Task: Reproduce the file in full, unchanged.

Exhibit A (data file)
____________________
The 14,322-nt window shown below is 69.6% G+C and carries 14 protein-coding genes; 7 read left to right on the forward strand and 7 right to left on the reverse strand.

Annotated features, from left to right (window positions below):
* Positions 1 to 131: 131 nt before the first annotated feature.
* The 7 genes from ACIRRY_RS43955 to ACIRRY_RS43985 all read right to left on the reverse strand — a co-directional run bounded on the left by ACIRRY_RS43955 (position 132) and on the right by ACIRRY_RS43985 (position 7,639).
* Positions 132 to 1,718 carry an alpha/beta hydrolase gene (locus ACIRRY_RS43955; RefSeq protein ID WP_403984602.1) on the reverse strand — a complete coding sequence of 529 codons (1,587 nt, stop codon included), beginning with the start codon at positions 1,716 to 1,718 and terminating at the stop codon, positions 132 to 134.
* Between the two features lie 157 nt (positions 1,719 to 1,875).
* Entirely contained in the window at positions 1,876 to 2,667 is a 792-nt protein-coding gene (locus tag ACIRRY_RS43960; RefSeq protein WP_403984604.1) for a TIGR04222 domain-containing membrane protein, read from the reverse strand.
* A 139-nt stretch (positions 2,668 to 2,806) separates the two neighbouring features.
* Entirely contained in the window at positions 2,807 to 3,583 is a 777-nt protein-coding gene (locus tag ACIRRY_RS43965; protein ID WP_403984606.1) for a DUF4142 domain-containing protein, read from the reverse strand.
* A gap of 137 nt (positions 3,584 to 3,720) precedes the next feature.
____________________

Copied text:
The 14,322-nt window shown below is 69.6% G+C and carries 14 protein-coding genes; 7 read left to right on the forward strand and 7 right to left on the reverse strand.

Annotated features, from left to right (window positions below):
* Positions 1 to 131: 131 nt before the first annotated feature.
* The 7 genes from ACIRRY_RS43955 to ACIRRY_RS43985 all read right to left on the reverse strand — a co-directional run bounded on the left by ACIRRY_RS43955 (position 132) and on the right by ACIRRY_RS43985 (position 7,639).
* Positions 132 to 1,718 carry an alpha/beta hydrolase gene (locus ACIRRY_RS43955; RefSeq protein ID WP_403984602.1) on the reverse strand — a complete coding sequence of 529 codons (1,587 nt, stop codon included), beginning with the start codon at positions 1,716 to 1,718 and terminating at the stop codon, positions 132 to 134.
* Between the two features lie 157 nt (positions 1,719 to 1,875).
* Entirely contained in the window at positions 1,876 to 2,667 is a 792-nt protein-coding gene (locus tag ACIRRY_RS43960; RefSeq protein WP_403984604.1) for a TIGR04222 domain-containing membrane protein, read from the reverse strand.
* A 139-nt stretch (positions 2,668 to 2,806) separates the two neighbouring features.
* Entirely contained in the window at positions 2,807 to 3,583 is a 777-nt protein-coding gene (locus tag ACIRRY_RS43965; protein ID WP_403984606.1) for a DUF4142 domain-containing protein, read from the reverse strand.
* A gap of 137 nt (positions 3,584 to 3,720) precedes the next feature.